Like many of you, I was inspired by the movie The Wizard of Oz as a child and have always liked the tornado scene. The scene looks so real in the movie as the sky turns dark, winds begin blowing, quickly turning from a soft breeze to a daunting, frightening tornado snaking back and forth churning up the Kansas corn fields. When I think of the term tornado I inevitably think of that scene in the Wizard of Oz. Tornados are often referred to as the killer storms because a tornado is a violently rotating column of air that comes in contact with the ground. The violent swirls of air are located on the undersides of cumulonimbus clouds and in some cases the "funnel cloud" is not even observable.
Tornadoes usually develop in thunderstorms that develop in warm, moist air; more specifically in the turbulent air of a thunderstorm which develops when a cold front and warm front collide. The spinning air creates a tunnel, sometimes multiple tunnels which remain close to the clouds. In order to know if a tornado is forming one can observe the studded cumulonimbus cloud with little rounded bumps at the bottom of the cumulonimbus cloud, or Mammatus cloud; this is a true hint that a tornado is about to form. From these Mammatus clouds winds can cause the bumps to lighten downward thus forming a white column of air, not yet touching the ground. When the column of air sticks to the ground it becomes dramatically different and the funnel becomes darker as it picks up soil and whatever else is in its path. At this point a big sound comes from the tornado that is really horrible to the ear. After tornados roar on the ground for about 15 minuets destroying everything in their path, they dissipate back into clouds.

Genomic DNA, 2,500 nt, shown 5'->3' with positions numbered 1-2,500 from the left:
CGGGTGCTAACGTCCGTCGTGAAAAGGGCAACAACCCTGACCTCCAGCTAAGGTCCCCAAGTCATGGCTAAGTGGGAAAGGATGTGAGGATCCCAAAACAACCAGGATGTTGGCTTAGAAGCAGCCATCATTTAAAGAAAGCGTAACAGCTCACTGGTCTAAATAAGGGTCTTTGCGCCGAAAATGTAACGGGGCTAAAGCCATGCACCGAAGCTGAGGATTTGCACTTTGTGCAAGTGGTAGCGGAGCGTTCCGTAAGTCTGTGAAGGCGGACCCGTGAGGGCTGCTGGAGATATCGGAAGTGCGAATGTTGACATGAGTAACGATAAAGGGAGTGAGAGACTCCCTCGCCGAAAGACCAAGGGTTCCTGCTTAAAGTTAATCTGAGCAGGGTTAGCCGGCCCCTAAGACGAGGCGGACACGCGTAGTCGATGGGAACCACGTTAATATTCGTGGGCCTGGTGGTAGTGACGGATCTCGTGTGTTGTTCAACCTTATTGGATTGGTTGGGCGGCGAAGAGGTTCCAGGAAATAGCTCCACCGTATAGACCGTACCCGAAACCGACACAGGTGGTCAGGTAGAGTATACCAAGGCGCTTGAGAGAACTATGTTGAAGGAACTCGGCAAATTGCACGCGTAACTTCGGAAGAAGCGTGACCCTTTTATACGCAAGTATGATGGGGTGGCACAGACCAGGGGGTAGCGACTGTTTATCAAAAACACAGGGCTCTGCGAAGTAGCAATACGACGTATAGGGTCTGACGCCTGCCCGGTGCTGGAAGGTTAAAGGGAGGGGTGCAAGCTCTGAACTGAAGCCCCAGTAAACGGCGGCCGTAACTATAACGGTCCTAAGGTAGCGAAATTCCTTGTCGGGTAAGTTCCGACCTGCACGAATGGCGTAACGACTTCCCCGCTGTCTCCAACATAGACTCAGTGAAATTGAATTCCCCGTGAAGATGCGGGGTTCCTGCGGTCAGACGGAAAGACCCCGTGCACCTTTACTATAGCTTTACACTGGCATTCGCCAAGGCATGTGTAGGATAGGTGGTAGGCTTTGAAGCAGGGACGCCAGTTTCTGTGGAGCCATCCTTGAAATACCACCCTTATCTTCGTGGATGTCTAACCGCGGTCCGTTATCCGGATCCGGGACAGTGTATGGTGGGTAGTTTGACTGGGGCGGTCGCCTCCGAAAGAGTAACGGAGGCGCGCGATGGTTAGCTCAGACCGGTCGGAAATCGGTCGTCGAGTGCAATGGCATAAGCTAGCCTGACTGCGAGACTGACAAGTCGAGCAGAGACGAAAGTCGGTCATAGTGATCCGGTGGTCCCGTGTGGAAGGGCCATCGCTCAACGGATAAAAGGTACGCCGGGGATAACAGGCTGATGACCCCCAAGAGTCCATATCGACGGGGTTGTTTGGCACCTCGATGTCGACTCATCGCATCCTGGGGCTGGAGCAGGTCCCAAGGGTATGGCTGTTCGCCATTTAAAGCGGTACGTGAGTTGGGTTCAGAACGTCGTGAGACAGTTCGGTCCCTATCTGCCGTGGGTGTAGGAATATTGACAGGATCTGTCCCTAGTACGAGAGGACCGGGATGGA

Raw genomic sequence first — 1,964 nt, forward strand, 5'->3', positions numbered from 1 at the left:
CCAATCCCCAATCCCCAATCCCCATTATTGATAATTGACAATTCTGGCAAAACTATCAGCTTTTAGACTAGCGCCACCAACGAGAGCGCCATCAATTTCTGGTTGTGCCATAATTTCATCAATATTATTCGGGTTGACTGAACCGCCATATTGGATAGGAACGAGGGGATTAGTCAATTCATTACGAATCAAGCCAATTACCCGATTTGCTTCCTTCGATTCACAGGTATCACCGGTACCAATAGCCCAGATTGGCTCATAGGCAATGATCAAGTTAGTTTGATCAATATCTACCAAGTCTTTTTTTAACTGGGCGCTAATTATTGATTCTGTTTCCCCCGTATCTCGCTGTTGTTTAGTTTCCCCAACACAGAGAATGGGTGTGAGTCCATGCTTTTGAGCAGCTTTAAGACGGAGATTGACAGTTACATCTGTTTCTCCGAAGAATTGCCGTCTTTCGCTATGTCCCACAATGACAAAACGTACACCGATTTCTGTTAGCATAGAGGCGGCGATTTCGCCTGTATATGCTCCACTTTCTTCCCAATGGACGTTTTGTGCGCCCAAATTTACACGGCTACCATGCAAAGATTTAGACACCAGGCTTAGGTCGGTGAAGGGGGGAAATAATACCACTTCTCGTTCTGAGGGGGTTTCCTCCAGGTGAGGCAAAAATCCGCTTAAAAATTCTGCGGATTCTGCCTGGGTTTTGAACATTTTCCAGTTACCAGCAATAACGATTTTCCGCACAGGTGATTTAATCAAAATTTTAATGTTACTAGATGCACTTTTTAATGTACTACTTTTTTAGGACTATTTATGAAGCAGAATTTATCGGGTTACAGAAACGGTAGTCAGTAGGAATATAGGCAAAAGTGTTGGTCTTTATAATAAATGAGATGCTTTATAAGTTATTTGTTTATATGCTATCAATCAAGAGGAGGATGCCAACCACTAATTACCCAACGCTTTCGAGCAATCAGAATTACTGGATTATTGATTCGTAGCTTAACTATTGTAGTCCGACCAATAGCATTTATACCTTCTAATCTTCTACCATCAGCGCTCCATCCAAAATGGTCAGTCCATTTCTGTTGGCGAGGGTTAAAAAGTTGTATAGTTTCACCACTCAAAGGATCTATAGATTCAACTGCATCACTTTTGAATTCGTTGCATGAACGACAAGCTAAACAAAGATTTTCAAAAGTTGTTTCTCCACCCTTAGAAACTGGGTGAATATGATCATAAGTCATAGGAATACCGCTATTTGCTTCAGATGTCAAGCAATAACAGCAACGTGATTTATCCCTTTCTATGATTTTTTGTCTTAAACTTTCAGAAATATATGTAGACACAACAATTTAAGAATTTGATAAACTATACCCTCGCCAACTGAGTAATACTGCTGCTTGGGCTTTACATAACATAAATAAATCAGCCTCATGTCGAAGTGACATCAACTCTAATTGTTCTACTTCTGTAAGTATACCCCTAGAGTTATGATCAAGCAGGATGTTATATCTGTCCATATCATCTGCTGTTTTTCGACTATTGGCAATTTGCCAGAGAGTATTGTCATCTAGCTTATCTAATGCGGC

The tornados that occur in the Great Plains of North America usually develop when warm fronts from the Gulf of Mexico and cold polar air from Canada meet. Tornados are such normal occurrences in the central United States that this area has been...